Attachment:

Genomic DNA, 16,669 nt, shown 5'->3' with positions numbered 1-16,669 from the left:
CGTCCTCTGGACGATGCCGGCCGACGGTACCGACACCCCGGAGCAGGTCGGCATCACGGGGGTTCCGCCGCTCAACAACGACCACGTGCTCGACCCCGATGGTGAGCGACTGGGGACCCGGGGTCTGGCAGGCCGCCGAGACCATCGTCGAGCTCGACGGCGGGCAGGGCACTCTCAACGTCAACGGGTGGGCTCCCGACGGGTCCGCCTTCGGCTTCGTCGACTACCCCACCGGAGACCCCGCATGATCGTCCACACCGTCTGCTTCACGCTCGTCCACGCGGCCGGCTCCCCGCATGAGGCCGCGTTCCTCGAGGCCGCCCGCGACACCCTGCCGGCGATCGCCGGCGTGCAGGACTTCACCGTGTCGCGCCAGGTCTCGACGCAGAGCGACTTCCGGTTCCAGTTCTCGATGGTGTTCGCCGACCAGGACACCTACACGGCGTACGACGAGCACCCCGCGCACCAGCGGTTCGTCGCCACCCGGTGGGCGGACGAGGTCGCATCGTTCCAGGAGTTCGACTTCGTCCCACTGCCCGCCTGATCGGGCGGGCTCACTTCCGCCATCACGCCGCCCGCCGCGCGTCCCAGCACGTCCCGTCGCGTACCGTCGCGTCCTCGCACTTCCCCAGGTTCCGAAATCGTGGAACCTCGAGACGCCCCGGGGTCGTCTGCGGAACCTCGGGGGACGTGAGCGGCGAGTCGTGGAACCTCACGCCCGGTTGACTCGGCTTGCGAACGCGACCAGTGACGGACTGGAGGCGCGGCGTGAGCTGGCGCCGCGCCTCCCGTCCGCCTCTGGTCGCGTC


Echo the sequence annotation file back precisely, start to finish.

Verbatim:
Genomic DNA, 16,669 nt, shown 5'->3' with positions numbered 1-16,669 from the left:
CGTCCTCTGGACGATGCCGGCCGACGGTACCGACACCCCGGAGCAGGTCGGCATCACGGGGGTTCCGCCGCTCAACAACGACCACGTGCTCGACCCCGATGGTGAGCGACTGGGGACCCGGGGTCTGGCAGGCCGCCGAGACCATCGTCGAGCTCGACGGCGGGCAGGGCACTCTCAACGTCAACGGGTGGGCTCCCGACGGGTCCGCCTTCGGCTTCGTCGACTACCCCACCGGAGACCCCGCATGATCGTCCACACCGTCTGCTTCACGCTCGTCCACGCGGCCGGCTCCCCGCATGAGGCCGCGTTCCTCGAGGCCGCCCGCGACACCCTGCCGGCGATCGCCGGCGTGCAGGACTTCACCGTGTCGCGCCAGGTCTCGACGCAGAGCGACTTCCGGTTCCAGTTCTCGATGGTGTTCGCCGACCAGGACACCTACACGGCGTACGACGAGCACCCCGCGCACCAGCGGTTCGTCGCCACCCGGTGGGCGGACGAGGTCGCATCGTTCCAGGAGTTCGACTTCGTCCCACTGCCCGCCTGATCGGGCGGGCTCACTTCCGCCATCACGCCGCCCGCCGCGCGTCCCAGCACGTCCCGTCGCGTACCGTCGCGTCCTCGCACTTCCCCAGGTTCCGAAATCGTGGAACCTCGAGACGCCCCGGGGTCGTCTGCGGAACCTCGGGGGACGTGAGCGGCGAGTCGTGGAACCTCACGCCCGGTTGACTCGGCTTGCGAACGCGACCAGTGACGGACTGGAGGCGCGGCGTGAGCTGGCGCCGCGCCTCCCGTCCGCCTCTGGTCGCGTC